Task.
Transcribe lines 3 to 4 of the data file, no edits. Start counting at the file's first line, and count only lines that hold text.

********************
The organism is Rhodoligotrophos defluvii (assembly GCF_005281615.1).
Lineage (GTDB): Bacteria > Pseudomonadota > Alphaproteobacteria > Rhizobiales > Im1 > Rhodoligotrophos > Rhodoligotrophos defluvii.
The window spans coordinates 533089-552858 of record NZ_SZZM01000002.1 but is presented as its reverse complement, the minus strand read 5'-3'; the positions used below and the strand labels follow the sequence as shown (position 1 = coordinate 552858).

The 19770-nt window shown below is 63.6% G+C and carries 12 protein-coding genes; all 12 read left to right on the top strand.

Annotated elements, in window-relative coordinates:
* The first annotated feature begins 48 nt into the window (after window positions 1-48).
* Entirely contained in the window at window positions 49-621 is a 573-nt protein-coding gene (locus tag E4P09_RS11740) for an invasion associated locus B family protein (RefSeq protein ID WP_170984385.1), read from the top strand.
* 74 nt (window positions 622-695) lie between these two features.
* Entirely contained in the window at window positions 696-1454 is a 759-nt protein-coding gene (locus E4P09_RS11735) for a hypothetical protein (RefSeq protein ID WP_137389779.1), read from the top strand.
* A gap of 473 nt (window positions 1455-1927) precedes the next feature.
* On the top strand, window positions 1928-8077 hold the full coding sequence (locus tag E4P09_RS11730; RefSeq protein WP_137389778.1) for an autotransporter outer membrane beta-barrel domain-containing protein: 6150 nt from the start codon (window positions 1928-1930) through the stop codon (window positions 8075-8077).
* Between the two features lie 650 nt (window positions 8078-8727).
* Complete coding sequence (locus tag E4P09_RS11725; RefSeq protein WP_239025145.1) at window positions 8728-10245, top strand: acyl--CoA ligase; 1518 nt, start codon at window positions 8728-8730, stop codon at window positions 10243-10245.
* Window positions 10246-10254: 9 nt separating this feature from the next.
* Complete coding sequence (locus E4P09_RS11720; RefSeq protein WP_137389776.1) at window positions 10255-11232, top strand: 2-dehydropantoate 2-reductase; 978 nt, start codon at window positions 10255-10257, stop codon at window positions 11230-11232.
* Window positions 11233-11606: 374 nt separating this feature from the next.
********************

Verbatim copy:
The window spans coordinates 533089-552858 of record NZ_SZZM01000002.1 but is presented as its reverse complement, the minus strand read 5'-3'; the positions used below and the strand labels follow the sequence as shown (position 1 = coordinate 552858).

The 19770-nt window shown below is 63.6% G+C and carries 12 protein-coding genes; all 12 read left to right on the top strand.